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Suspected Tehrik e-Taliban Pakistan Commander Molvi Bahadur Jan in Pakistani custody, June 17, 2018. (Photo courtesy of Federal Investigative Agency)

An investment in training Pakistani federal immigration authorities by the Regional Security Office (RSO) at the U.S. Consulate General in Peshawar, Pakistan, paid off just weeks after completion.

In late April, the RSO concluded the fourth installment of training for some 80 officers from the Pakistani Federal Investigative Agency (FIA), a border control, counterterrorism, and security agency.  The FIA investigates terrorism, espionage, smuggling, and other crimes.

The training program was designed to educate immigration officials at the Bacha Khan International Airport in Peshawar on how to detect fraudulent travel documents and recognize individuals traveling under false identities.

Flanked by assistant regional security officers (left and right), Pakistani Federal Investigative Agency officers pose March 5, 2018, for a photo outside the U.S. Consulate General in Peshawar, Pakistan, after completing training on identification of fraudulent travel documents and imposters provided by the Consulate General’s Regional Security Office. (U.S. Department of State photo)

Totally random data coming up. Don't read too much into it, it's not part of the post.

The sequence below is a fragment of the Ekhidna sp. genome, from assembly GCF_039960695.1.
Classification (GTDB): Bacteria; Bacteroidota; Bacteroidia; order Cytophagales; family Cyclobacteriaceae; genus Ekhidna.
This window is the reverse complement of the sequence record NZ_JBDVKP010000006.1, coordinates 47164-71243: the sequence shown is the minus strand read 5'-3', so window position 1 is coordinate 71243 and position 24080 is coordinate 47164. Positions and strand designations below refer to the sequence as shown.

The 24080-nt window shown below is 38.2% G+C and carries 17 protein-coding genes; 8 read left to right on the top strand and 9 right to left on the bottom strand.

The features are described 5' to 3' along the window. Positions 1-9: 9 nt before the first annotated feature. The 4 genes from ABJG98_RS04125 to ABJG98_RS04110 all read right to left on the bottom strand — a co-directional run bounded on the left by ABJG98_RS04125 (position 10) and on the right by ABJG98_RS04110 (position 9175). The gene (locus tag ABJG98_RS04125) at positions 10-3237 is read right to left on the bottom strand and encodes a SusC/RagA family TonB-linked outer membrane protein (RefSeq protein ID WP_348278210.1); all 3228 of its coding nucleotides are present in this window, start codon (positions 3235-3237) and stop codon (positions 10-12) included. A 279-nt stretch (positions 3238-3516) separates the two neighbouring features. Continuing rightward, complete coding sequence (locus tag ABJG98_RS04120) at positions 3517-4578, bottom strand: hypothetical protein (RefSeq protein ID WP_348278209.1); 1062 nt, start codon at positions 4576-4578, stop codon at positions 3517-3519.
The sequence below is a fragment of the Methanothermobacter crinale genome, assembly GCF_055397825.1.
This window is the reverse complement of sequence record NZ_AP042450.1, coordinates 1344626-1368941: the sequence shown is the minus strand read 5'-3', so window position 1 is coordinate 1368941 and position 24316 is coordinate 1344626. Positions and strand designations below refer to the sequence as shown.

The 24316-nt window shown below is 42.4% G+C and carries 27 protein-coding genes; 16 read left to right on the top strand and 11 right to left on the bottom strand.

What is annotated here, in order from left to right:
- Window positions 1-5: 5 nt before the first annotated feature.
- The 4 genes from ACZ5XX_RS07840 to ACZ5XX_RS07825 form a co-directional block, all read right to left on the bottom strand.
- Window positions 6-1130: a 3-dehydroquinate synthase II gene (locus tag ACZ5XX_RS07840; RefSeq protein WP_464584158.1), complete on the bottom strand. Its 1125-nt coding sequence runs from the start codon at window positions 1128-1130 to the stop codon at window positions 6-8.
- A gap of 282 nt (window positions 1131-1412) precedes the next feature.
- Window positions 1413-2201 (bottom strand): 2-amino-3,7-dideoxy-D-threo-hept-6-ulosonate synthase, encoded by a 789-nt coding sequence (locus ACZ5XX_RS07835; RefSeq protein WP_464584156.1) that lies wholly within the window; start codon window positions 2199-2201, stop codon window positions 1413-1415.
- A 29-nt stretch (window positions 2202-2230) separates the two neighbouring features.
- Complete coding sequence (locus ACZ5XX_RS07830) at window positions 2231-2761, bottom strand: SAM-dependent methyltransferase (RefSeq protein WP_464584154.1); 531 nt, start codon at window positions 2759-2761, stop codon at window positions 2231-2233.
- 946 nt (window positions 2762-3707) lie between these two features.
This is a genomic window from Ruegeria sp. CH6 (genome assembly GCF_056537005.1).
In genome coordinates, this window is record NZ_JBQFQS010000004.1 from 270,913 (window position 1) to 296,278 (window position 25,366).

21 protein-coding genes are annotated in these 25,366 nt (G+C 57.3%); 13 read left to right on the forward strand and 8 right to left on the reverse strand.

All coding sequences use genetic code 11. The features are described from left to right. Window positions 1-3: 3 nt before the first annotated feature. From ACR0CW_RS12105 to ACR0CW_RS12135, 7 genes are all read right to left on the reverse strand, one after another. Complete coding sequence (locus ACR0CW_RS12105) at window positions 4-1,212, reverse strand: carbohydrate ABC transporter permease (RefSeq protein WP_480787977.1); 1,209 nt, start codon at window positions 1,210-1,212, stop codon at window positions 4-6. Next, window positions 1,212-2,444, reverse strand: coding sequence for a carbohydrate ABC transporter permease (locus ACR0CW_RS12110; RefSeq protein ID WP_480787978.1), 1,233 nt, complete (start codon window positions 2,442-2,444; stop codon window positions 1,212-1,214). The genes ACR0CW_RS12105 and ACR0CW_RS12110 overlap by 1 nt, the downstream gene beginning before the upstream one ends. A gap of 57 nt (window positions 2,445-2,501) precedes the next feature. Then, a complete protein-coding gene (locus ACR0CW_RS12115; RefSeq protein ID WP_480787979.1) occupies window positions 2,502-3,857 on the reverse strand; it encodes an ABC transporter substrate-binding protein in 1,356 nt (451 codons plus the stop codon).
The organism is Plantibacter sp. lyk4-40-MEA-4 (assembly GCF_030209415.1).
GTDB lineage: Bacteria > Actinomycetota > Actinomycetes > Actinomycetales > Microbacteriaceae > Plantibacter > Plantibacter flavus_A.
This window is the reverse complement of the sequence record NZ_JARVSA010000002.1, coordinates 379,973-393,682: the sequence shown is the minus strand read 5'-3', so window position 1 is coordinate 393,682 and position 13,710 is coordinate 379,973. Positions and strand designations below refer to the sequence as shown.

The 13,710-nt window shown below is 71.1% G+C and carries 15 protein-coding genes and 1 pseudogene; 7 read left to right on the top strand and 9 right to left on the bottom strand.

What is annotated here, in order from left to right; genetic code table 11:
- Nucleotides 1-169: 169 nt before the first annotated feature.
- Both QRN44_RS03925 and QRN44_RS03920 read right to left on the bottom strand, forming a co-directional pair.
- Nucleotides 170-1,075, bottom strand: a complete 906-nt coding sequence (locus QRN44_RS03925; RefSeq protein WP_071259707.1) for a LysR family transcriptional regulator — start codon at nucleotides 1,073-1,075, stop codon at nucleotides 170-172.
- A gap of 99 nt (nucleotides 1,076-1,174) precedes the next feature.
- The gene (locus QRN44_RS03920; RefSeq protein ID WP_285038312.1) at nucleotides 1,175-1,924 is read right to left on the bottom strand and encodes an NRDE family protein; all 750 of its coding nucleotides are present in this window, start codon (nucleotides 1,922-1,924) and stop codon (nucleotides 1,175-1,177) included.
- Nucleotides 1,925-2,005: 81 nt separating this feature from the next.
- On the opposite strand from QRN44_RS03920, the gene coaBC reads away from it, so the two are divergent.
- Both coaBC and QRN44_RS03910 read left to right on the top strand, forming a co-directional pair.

On June 17, 2018, FIA officers at the airport arrested Molvi Bahadur Jan, a commander of the  terrorist organization Tehrik e-Taliban Pakistan (TTP) as he tried to depart Pakistan for Dubai.

Bahadur Jan is on the FIA’s Most Wanted Terrorists list (http://www.fia.gov.pk/en/terrorist.pdf)
and was wanted by Pakistani police in connection with several terrorist attacks.  The FIA officials who arrested Bahadur Jan had attended the RSO-sponsored training.  The officers informed the Consulate General’s RSO that they employed their training in detecting the suspected extremist.

According to police, Bahadur Jan was wearing a disguise, and acted nervous and suspiciously when he presented his fraudulent travel documents to FIA authorities at the airport.  FIA officers detected inconsistencies in his statements and conducted an enhanced inspection of the individual.

An assistant regional security officer leads a discussion at U.S. Consulate Peshawar with Federal Investigative Agency officials during training on identification of fraudulent travel documents and imposters, March 5, 2018. (U.S. Department of State photo)

“This is exactly how the training was designed to work: the person, story, and document did not make sense and a suspected terrorist was apprehended upon his attempted departure from Peshawar,” says Matthew, an assistant regional security officer in Peshawar.

“We train students to consider these three areas; if one doesn’t fit, you likely have a problem, and this was the case with the suspected TTP Commander,” he says.

This training and the subsequent arrest of a suspected TTP terrorist, are examples of effective partnerships between the State Department’s Bureau of Diplomatic Security and Pakistan’s civilian law enforcement agencies.

U.S. Department of State

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